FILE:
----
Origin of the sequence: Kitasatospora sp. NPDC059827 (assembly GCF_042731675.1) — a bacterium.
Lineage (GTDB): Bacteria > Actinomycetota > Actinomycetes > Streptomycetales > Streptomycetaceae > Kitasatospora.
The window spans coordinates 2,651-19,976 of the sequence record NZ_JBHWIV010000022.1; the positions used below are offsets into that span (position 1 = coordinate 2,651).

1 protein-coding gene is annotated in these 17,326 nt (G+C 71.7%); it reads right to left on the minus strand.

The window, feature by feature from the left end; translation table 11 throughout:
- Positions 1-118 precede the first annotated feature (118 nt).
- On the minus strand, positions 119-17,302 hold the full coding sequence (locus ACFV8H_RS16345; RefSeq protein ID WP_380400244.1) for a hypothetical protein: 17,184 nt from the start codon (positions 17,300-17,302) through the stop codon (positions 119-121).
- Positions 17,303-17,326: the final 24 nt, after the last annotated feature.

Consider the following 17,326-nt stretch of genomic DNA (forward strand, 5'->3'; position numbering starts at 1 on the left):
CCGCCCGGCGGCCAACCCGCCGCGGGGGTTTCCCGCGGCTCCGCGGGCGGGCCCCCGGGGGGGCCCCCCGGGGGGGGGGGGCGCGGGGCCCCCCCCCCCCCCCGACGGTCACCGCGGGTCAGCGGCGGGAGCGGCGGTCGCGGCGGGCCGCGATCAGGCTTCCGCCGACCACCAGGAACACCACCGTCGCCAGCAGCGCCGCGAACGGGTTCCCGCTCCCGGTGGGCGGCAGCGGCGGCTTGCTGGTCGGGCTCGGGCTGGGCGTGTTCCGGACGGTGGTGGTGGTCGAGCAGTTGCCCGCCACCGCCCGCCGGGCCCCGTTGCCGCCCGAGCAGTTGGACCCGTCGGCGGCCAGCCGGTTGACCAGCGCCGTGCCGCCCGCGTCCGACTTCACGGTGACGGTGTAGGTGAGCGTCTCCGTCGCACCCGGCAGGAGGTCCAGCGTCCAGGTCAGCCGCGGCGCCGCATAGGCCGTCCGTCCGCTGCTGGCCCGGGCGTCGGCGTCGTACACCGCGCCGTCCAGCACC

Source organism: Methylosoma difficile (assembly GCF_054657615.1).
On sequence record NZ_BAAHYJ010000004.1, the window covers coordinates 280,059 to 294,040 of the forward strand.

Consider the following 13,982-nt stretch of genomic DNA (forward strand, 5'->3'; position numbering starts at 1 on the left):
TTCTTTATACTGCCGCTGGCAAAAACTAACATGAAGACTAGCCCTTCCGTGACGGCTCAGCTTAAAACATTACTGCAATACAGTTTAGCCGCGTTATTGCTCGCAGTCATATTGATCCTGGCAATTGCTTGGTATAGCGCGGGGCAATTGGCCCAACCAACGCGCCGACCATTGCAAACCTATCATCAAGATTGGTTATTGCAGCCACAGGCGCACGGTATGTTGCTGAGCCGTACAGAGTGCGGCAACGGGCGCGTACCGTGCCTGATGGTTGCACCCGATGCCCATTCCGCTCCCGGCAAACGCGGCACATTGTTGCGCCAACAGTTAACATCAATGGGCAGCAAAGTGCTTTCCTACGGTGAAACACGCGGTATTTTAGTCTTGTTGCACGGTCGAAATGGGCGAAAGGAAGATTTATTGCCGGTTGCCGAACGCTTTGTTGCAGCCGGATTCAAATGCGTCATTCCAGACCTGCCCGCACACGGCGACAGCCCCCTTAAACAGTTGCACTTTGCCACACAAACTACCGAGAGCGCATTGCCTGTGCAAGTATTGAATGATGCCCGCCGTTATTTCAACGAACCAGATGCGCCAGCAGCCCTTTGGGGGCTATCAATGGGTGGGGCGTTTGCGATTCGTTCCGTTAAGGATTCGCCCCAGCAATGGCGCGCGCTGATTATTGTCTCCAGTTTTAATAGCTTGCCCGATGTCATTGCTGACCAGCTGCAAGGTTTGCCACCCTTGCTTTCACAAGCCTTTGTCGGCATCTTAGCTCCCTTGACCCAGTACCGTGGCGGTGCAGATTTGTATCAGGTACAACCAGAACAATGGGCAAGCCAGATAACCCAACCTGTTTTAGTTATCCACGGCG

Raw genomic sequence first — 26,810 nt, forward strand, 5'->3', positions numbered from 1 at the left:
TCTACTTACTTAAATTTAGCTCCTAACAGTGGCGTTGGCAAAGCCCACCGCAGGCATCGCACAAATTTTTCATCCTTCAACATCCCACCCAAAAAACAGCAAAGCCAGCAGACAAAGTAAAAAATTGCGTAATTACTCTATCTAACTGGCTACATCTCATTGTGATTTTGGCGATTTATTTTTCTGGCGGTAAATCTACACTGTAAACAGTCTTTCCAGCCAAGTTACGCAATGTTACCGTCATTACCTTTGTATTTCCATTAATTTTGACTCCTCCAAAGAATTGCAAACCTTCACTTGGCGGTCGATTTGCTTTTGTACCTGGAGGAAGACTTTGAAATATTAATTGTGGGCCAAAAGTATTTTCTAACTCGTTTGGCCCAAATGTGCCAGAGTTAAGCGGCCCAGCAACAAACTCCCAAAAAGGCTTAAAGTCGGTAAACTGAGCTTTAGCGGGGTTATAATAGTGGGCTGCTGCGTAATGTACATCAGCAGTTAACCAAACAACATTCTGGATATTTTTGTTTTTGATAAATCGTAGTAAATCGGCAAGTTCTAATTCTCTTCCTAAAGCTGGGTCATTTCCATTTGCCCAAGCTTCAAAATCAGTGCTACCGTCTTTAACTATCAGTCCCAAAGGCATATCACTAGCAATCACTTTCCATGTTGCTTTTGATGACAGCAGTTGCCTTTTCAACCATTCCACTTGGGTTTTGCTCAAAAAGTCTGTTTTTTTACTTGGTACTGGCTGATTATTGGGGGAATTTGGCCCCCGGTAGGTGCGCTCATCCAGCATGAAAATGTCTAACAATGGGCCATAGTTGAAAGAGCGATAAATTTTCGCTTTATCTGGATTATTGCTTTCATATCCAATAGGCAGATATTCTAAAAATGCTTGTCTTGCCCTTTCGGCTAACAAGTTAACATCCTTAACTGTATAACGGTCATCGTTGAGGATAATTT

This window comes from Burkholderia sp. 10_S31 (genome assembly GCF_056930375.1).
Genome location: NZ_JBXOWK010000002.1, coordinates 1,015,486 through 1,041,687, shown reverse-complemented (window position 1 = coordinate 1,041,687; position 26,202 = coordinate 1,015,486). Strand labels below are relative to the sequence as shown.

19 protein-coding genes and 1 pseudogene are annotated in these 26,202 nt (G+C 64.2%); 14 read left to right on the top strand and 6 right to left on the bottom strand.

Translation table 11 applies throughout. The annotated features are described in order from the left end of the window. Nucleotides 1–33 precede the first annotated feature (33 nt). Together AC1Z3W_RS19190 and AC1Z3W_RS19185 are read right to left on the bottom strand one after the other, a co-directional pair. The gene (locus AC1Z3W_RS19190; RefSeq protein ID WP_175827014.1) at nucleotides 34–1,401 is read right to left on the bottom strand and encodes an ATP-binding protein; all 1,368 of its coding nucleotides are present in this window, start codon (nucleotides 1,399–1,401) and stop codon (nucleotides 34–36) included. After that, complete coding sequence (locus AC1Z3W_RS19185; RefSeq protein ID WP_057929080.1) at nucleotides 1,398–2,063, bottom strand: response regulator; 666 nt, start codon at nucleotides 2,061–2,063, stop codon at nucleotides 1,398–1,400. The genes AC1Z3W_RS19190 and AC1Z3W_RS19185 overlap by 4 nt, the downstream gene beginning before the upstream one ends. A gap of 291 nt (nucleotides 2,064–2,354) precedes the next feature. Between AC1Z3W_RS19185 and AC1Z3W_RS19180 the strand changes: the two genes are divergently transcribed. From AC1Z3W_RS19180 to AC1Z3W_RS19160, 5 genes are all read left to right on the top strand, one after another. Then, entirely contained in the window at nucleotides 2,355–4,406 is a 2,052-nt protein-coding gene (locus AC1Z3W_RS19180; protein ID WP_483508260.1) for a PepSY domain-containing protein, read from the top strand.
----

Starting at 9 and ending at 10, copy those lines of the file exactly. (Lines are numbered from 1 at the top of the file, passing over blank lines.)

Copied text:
Consider the following 17,326-nt stretch of genomic DNA (forward strand, 5'->3'; position numbering starts at 1 on the left):
CCGCCCGGCGGCCAACCCGCCGCGGGGGTTTCCCGCGGCTCCGCGGGCGGGCCCCCGGGGGGGCCCCCCGGGGGGGGGGGGCGCGGGGCCCCCCCCCCCCCCCGACGGTCACCGCGGGTCAGCGGCGGGAGCGGCGGTCGCGGCGGGCCGCGATCAGGCTTCCGCCGACCACCAGGAACACCACCGTCGCCAGCAGCGCCGCGAACGGGTTCCCGCTCCCGGTGGGCGGCAGCGGCGGCTTGCTGGTCGGGCTCGGGCTGGGCGTGTTCCGGACGGTGGTGGTGGTCGAGCAGTTGCCCGCCACCGCCCGCCGGGCCCCGTTGCCGCCCGAGCAGTTGGACCCGTCGGCGGCCAGCCGGTTGACCAGCGCCGTGCCGCCCGCGTCCGACTTCACGGTGACGGTGTAGGTGAGCGTCTCCGTCGCACCCGGCAGGAGGTCCAGCGTCCAGGTCAGCCGCGGCGCCGCATAGGCCGTCCGTCCGCTGCTGGCCCGGGCGTCGGCGTCGTACACCGCGCCGTCCAGCACC